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The following code tries to copy an object and keep the original type. Unfortunately it does not work (every copied object will become a Super instead of being of the same class as its original).

Please note that copySuper(const Super& givenSuper) should not know anything about the subclasses of Super.

Is it possible to do such a copy? Or do I have to change the definition of copySuper ?

#include <string>
#include <iostream>

class Super
{
public:
    Super() {};
    virtual ~Super() {};

    virtual std::string toString() const
    {
        return "I'm Super!";
    }
};

class Special : public Super
{
public:
    Special() {};
    virtual ~Special() {};

    virtual std::string toString() const
    {
        return "I'm Special!";
    }
};

Super* copySuper(const Super& givenSuper)
{
    Super* superCopy( new Super(givenSuper) );
    return superCopy;
}

int main()
{
    Special special;
    std::cout << special.toString() << std::endl;

    std::cout << "---" << std::endl;

    Super* specialCopy = copySuper(special);
    std::cout << specialCopy->toString() << std::endl;

    return 0;
}

//Desired Output:
// # I'm Special!
// # ---
// # I'm Special!
//
//Actual Output:
// # I'm Sepcial!
// # ---
// # I'm Super!
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1  
    
This should not compile because there is at least one constructor specified, but not a copy constructor. –  Dialecticus Nov 8 '10 at 10:06
    
This compiles at least with VS 2008 –  Jaywalker Nov 8 '10 at 10:07
    
You're right. Me confused. Oh well, nothing new. –  Dialecticus Nov 8 '10 at 10:24
    
Compiles with g++ too –  MOnsDaR Nov 8 '10 at 12:01

4 Answers 4

up vote 9 down vote accepted

Try this:

class Super
{
public:
    Super();// regular ctor
    Super(const Super& _rhs); // copy constructor
    virtual Super* clone() const {return(new Super(*this));};
}; // eo class Super


class Special : public Super
{
public:
    Special() : Super() {};
    Special(const Special& _rhs) : Super(_rhs){};
    virtual Special* clone() const {return(new Special(*this));};
}; // eo class Special

Note that we have implemented a clone() function that Special (and any other derivative of Super) overrides to create the correct copy.

e.g:

Super* s = new Super();
Super* s2 = s->clone(); // copy of s
Special* a = new Special();
Special* b = a->clone(); // copy of a

EDIT: As other commentator pointed out, *this, not this. That'll teach me to type quickly.

EDIT2: Another correction.

EDIT3: I really should not post so quickly when in the middle of work. Modified return-type of Special::clone() for covariant return-types.

share|improve this answer
    
Precisely what I was about to say...+1 –  Jaywalker Nov 8 '10 at 10:07
    
@Moo: Also correct this line. Special* b = b->clone(); // copy of a It should be a->clone(); –  bjskishore123 Nov 8 '10 at 10:20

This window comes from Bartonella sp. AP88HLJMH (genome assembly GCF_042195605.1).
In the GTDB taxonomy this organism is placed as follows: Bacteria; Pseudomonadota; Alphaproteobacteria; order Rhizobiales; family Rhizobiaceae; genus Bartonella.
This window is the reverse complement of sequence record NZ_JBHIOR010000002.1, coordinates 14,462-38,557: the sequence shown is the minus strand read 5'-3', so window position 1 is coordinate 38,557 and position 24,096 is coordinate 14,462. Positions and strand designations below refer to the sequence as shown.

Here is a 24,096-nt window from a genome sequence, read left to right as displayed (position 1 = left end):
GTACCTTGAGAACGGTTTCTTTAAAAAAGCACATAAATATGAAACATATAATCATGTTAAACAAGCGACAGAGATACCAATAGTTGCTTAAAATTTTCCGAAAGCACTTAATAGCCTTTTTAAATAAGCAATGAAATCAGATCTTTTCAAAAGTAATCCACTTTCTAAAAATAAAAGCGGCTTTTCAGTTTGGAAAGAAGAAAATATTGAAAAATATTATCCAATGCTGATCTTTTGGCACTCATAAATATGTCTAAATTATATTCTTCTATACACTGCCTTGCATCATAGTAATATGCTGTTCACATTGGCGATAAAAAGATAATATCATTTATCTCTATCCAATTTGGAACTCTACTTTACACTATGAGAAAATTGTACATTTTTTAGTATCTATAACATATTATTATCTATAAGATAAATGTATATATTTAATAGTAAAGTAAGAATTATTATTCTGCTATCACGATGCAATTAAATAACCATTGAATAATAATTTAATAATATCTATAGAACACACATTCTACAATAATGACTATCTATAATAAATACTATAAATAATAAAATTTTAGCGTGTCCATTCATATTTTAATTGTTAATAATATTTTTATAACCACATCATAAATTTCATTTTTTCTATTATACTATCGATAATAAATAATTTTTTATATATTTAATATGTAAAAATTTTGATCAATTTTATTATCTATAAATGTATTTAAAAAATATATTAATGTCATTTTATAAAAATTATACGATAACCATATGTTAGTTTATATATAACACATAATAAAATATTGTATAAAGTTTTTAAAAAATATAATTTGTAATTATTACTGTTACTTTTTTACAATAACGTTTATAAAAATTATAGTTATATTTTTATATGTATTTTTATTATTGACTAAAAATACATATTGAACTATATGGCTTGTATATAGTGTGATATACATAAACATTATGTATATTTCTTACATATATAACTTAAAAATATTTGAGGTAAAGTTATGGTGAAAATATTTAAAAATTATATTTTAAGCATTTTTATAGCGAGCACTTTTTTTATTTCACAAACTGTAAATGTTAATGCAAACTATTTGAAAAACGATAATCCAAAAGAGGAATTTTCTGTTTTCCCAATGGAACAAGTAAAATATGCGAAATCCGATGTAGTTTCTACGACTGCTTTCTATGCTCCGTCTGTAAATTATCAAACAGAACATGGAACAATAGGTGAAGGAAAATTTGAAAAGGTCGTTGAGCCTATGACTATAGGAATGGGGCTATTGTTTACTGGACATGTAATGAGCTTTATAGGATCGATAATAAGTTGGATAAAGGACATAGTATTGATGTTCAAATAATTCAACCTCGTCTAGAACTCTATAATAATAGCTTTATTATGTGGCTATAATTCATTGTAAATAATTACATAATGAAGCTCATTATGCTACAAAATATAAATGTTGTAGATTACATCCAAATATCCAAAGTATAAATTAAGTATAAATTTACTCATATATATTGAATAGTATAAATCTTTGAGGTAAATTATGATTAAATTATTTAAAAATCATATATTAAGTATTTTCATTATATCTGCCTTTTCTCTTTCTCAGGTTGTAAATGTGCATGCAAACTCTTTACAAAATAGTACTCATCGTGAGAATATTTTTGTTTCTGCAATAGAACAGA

Thanks, bjskishore! –  Moo-Juice Nov 8 '10 at 10:21
    
one more thing. Your code will not compile, because of this line 'Super();/ regular ctor' –  BЈовић Nov 8 '10 at 11:05
    
I can't take the blame for that one, I'm afraid. I swear the editor screws with me sometimes, as that was correct on posting. Anyway, thanks for pointing it out. –  Moo-Juice Nov 8 '10 at 11:07

What you want is generally implemented using an abstract clone method in the base class. Special will typically implement this method by returning new Special(*this).

Also note that it is considered a best practice to make base classes uncopyable.

share|improve this answer

This is what you need :

class Super
{
    public:
        Super()
        {
        }

        virtual Super* clone() const
        {
            return( new Super(*this) );
        };
};


class Special : public Super
{
    public:
        Special() : Super()
        {
        };
        Special(const Special& _rhs) : Super(_rhs)
        {
        };
        virtual Special* clone() const
        {
            return( new Special( *this ) );
        };
};

int main()
{
    Special a;
    Super &c( a );
    Super *b1 = c.clone();
    Special *b2 = a.clone();
    Super *b3 = a.clone();
}

One of previous examples has the clone for derived class wrong. The above is correct way of implementing the clone method.

share|improve this answer
    
Thanks for pointing that out, in haste I typed it out wrong! –  Moo-Juice Nov 8 '10 at 10:16
    
@Moo-Juice Your Special::clone() method returns Super*, which is wrong. The correct return for Special::clone() is Special* –  BЈовић Nov 8 '10 at 10:29
    
This will definitely teach me to post hastily, many thanks. I have corrected my post. –  Moo-Juice Nov 8 '10 at 10:42

Just for the record, this is in the C++ FAQ:

http://www.parashift.com/c++-faq-lite/abcs.html#faq-22.5

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